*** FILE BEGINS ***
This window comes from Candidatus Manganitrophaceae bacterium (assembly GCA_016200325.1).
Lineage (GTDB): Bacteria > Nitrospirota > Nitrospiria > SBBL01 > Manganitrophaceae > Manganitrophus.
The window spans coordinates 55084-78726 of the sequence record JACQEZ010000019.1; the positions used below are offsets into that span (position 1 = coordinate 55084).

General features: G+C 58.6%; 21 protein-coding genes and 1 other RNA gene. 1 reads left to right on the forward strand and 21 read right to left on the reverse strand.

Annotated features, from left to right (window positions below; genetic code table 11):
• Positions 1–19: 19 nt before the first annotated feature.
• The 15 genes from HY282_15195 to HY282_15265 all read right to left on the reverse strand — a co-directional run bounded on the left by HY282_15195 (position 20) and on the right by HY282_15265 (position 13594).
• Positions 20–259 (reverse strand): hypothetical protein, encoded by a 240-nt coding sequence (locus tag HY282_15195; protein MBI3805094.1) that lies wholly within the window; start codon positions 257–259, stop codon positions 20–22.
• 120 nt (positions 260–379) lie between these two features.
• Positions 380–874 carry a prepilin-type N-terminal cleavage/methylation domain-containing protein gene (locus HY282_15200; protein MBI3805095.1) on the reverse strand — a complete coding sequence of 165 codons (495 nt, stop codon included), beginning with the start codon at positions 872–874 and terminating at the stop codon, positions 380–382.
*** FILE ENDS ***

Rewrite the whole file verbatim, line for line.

This window comes from Candidatus Manganitrophaceae bacterium (assembly GCA_016200325.1).
Lineage (GTDB): Bacteria > Nitrospirota > Nitrospiria > SBBL01 > Manganitrophaceae > Manganitrophus.
The window spans coordinates 55084-78726 of the sequence record JACQEZ010000019.1; the positions used below are offsets into that span (position 1 = coordinate 55084).

General features: G+C 58.6%; 21 protein-coding genes and 1 other RNA gene. 1 reads left to right on the forward strand and 21 read right to left on the reverse strand.

Annotated features, from left to right (window positions below; genetic code table 11):
• Positions 1–19: 19 nt before the first annotated feature.
• The 15 genes from HY282_15195 to HY282_15265 all read right to left on the reverse strand — a co-directional run bounded on the left by HY282_15195 (position 20) and on the right by HY282_15265 (position 13594).
• Positions 20–259 (reverse strand): hypothetical protein, encoded by a 240-nt coding sequence (locus tag HY282_15195; protein MBI3805094.1) that lies wholly within the window; start codon positions 257–259, stop codon positions 20–22.
• 120 nt (positions 260–379) lie between these two features.
• Positions 380–874 carry a prepilin-type N-terminal cleavage/methylation domain-containing protein gene (locus HY282_15200; protein MBI3805095.1) on the reverse strand — a complete coding sequence of 165 codons (495 nt, stop codon included), beginning with the start codon at positions 872–874 and terminating at the stop codon, positions 380–382.